Forests, trees, and traffic, from urban areas like: Battle Creek, Grand Rapids, Holland, Jackson, Kalamazoo, Lansing, Muskegon, St.Jospeh, makes it very frustrating. Roads are on a grid system, but often no real good shoulders to pull over on, especially on paved roads, trees along the roadways, do not help. Gravel roads, are better to pull over, but more and more are being paved, plus trees are a problem.

Best bet is to find areas, with farmland, you will see a mixture of woods and farmland. Photos opportunities, not the greatest.

I'll leave it up to others to discuss my current home area (Oklahoma), instead I'll discuss my original home area - the Central Valley of California

Time of year: anytime during the "rainy season" (October-May), greatest concentration is from February to May.

What to expect: hail, funnel clouds, tornadoes (mostly F0-F1).

Terrain: remarkably flat.

Road network: fairly dense grid of roads oriented N-S, E-W, and occasionally NW-SE with few curves.

Visibility: nearly all storms occur in the cold sector so haze and low clouds are almost never a problem. since the region has little in the way of native trees the terrain and road network makes most rural areas very chaseable, although sight lines can be severly limited near almond orchards.

Hail: rarely gets over 1" in diameter, but significant accumulations of small hail are quite common

Tornadoes: rarely do damage greater than F1 but usually have photogenic condensation funnels. about 3-6 tornadoes are confirmed in the valley each year, with a greater number of funnel clouds reported. suspect at least some of these "funnel clouds" may really be weak tornadoes, but are never confirmed since they don't pass over areas where they can do damage.

Wind: straight line winds associated with thunderstorms are extremely rare

Opportunities: usually there will be a half dozen per year, again mostly between February and May. some years there may not be any chase opportunites at all - others there may be quite a few (1994, 1995, 1996, 1998, 2002, and 2005 come to mind).

Hazards: flooding is a big hazard due to the poor drainage - storms can drop over 1" of rain in 30 minutes. also many chase days occur the day after a significant rainfall and there can still be a lot of standing water around. the large accumulations of hail also present a great hazard and often cause motorists to slide off the road.

Distance to Tornado Alley: about 18 hrs to AMA, 19 hrs to DEN, 22 hrs to OKC. each time I've returned to CA from a Plains chase, it has snowed over Donner Summit - even in June.

Other notes:

- Temps in the low 60s and dewpoints in the low 50s are often enough for severe weather here since 500mb temps will generally be below -22C.

- NW-SE orientation of the valley helps back the low level winds making shear profiles especially favorable.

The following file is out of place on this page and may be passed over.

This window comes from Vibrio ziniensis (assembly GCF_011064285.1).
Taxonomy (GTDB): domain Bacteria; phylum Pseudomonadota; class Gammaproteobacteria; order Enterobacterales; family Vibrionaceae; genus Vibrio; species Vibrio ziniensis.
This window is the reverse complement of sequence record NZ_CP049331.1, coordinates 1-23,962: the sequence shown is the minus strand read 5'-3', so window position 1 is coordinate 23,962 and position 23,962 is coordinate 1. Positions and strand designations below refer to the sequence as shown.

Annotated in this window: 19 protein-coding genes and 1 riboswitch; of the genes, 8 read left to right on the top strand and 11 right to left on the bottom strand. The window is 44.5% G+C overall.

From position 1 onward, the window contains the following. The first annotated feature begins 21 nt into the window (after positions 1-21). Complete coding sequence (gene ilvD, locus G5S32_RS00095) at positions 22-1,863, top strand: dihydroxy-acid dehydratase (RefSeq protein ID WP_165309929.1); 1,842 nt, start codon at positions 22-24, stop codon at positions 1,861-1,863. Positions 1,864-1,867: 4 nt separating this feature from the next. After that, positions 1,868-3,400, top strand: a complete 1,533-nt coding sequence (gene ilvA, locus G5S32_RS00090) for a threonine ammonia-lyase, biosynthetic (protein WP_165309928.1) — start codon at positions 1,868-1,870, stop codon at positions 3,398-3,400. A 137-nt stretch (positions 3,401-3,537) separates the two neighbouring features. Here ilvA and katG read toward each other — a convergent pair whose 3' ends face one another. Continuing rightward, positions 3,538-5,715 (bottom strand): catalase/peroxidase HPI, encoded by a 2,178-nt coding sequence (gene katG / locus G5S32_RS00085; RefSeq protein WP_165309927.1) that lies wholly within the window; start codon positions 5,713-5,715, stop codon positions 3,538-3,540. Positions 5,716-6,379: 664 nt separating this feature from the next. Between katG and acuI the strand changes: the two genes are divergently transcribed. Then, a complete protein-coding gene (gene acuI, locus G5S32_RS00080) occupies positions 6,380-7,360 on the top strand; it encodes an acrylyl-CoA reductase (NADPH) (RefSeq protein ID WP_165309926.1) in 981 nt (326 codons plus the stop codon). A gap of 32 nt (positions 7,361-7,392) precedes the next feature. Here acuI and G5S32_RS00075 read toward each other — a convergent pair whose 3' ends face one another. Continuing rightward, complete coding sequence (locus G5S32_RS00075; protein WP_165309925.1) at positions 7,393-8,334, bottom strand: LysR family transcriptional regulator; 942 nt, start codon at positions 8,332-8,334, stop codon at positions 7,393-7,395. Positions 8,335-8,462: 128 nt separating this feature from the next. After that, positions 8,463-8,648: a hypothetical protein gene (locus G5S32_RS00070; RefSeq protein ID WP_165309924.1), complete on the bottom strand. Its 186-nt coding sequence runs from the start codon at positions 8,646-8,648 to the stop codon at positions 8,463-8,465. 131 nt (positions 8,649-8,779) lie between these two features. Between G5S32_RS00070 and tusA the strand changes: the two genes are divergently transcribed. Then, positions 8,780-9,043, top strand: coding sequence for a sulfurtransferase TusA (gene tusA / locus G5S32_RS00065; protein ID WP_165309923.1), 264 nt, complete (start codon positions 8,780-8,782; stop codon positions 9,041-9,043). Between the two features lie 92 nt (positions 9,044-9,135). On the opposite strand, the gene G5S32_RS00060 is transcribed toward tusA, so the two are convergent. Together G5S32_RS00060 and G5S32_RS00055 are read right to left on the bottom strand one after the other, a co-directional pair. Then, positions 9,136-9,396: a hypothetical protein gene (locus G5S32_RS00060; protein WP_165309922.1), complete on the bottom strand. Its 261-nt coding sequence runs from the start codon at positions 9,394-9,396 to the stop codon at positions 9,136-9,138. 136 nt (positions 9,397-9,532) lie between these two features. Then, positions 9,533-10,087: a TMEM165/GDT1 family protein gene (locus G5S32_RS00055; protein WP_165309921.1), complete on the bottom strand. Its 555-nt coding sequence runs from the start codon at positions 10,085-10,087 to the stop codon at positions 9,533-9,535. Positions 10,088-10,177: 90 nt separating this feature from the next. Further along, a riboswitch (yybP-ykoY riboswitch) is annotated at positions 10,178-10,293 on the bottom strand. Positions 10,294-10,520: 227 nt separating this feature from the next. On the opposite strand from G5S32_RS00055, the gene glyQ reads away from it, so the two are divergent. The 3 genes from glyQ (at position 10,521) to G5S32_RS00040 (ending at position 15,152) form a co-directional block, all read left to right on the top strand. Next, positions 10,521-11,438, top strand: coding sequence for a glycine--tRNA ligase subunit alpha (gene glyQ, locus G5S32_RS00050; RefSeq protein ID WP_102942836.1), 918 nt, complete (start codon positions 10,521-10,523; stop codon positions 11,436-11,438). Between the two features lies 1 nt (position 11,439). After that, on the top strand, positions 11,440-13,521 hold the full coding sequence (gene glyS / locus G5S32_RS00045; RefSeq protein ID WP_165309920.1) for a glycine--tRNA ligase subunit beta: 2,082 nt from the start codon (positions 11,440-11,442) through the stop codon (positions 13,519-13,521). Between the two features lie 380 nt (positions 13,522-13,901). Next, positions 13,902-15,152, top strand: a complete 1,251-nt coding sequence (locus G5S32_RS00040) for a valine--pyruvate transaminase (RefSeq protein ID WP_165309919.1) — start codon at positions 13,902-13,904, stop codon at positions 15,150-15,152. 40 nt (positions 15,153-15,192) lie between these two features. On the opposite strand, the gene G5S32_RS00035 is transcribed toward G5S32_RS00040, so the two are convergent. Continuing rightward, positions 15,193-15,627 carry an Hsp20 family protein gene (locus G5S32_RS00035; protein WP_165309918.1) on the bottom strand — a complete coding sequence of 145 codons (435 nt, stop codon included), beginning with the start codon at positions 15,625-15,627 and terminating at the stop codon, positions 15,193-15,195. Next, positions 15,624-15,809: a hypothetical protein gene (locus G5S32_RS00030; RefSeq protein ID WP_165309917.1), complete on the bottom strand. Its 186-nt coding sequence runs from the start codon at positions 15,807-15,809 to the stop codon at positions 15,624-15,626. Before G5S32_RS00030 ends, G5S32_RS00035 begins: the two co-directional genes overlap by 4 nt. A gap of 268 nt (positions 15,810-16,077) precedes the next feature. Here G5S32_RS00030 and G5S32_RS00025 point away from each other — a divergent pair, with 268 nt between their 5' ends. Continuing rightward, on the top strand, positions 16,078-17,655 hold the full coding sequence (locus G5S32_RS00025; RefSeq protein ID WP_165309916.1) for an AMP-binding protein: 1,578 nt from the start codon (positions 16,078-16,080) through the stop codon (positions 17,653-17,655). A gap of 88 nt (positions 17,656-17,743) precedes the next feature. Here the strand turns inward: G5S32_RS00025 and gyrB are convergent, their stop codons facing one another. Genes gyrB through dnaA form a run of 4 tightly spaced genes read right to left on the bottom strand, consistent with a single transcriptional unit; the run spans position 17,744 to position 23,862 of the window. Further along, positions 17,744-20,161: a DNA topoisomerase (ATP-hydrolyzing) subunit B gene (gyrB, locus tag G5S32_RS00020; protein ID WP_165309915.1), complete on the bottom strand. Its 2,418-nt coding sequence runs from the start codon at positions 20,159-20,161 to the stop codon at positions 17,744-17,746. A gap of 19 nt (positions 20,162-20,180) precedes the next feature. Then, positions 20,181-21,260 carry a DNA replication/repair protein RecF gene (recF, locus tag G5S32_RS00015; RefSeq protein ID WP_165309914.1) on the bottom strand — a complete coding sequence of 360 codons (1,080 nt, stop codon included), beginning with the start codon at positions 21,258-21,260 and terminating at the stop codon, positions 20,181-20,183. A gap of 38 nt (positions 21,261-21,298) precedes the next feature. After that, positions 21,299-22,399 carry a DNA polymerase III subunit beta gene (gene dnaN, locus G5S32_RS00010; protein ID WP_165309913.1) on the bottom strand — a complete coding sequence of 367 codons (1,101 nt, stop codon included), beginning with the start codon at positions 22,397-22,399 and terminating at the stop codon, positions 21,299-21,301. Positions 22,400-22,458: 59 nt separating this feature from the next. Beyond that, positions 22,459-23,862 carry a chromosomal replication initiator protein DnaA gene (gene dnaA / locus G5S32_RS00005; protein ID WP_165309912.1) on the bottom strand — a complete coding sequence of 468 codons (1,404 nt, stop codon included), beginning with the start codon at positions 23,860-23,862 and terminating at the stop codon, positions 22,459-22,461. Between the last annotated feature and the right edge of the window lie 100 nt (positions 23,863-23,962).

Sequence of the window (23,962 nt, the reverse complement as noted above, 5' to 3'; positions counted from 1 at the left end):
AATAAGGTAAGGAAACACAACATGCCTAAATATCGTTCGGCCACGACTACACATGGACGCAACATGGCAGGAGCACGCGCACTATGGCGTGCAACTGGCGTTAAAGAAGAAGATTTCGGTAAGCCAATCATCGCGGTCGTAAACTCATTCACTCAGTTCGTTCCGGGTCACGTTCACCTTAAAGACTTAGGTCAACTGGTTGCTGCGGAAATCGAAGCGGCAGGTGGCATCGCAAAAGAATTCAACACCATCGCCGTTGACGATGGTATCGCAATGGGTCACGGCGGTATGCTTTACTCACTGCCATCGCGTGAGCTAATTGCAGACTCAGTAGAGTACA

- local NWS offices generally do a better job than the SPC at identifying severe weather potential for this area.

- almost all storms have tops less than 30,000 ft.
Sydney, NSW — Australia

Season: (approx.) Sept. 15–March 15; severe storms have been observed as late as April 14–30 period

Chaseable material: squall lines, supercells, weak single cells — lightning

Usual pattern: hot day, storm builds up in afternoon/evening (typically 1500–1900). Storm can bypass area, leave you with only distant views of anvil: pretty, but frustrating.

What you can get: Straight-line winds of 109 mph; full gamut of supercell spectrum; non-cyclic supercells; cyclic supercells; hail from quarter size to orange size (or, as we know it, "cricket ball size" — still about the same size as an orange, though); generally weak tornadoes, though anything could happen

Chase hazards: well, it's a city, so not exactly the best for chasing in — especially when drivers have a tendency to go nuts in hail and drive around with beach towels covering their windshields, then stop up under any tree or underpass. Also, flash flooding, debris/downed trees on the roads; media often negligent of thunderstorm advice, and weather channel frequently worthless in storm situation, so access to an internet connection is a must.

Pluses: There are some very good viewing points around, particularly in the W/SW suburbs — it's slightly hilly, enough to elevate one above the otherwise flat area to see what's approaching (the best views are often to the W and S, where the storms will typically come from)

Also of note: Storms are upside down here — the updraft base is in the NW part of the storm, with precip to the S and E. The hook then goes up.
Central Nebraska

Time of year: Greatest concentration of of severe storms and tornadoes occur from May through July, with occasional episodes occuring in April as well as into mid-autumn. Early season severe weather is typically associated with migratory cold core upper level systems while mid summer to late fall episodes are commonly produced during a northwest flow regime.

What to expect: Almost easier to state what not to expect! :) Supercells and squall lines are the predomonant mode of convection during the early to mid part of the season with a transition to HP's and multicell clusters during the summer and fall months under northwest flow regimes. Overnight MCS's rolling in from the Nebraska Panhandle are quite common during the season as well.

Terrain: Very flat along the Platte River Valley with rolling hills south of the valley. North to northwest parts of the regions transition into the Nebraska Sandhills. Non-riparian forestation is fairly sparse throughout most of the region offering excellent vanatge points in most locations.

Road network: Platte River Valley pretty well delineates orientation of the road network. In the valley and south, roads are predominately N-S, E-W with numerous FM gravel roads. North of the valley, roads tend to take on the orientation of the terrain and sandy ranch roads are common. Extreme caution must be taken on all gravel and sand roads especially if wet. Also, all "Low Maintenance" roads MUST be avoided!